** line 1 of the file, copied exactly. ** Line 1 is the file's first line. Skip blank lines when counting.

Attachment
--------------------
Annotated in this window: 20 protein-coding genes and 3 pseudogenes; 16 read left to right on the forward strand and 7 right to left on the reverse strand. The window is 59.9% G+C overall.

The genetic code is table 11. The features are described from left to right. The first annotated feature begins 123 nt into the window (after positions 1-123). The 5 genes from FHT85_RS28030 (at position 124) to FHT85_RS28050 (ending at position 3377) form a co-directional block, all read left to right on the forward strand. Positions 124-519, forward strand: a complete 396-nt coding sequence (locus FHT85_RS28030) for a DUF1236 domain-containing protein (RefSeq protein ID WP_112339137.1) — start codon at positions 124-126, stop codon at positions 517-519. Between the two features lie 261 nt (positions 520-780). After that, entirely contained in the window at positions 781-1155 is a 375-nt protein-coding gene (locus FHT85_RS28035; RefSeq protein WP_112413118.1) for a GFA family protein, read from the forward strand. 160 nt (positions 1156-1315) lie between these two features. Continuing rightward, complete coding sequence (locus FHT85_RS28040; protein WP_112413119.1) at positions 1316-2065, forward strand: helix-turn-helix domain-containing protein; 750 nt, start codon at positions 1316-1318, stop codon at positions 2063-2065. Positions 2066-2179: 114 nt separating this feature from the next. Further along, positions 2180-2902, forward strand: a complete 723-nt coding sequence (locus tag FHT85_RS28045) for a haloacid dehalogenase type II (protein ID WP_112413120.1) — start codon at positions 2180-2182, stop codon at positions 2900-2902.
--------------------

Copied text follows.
Annotated in this window: 20 protein-coding genes and 3 pseudogenes; 16 read left to right on the forward strand and 7 right to left on the reverse strand. The window is 59.9% G+C overall.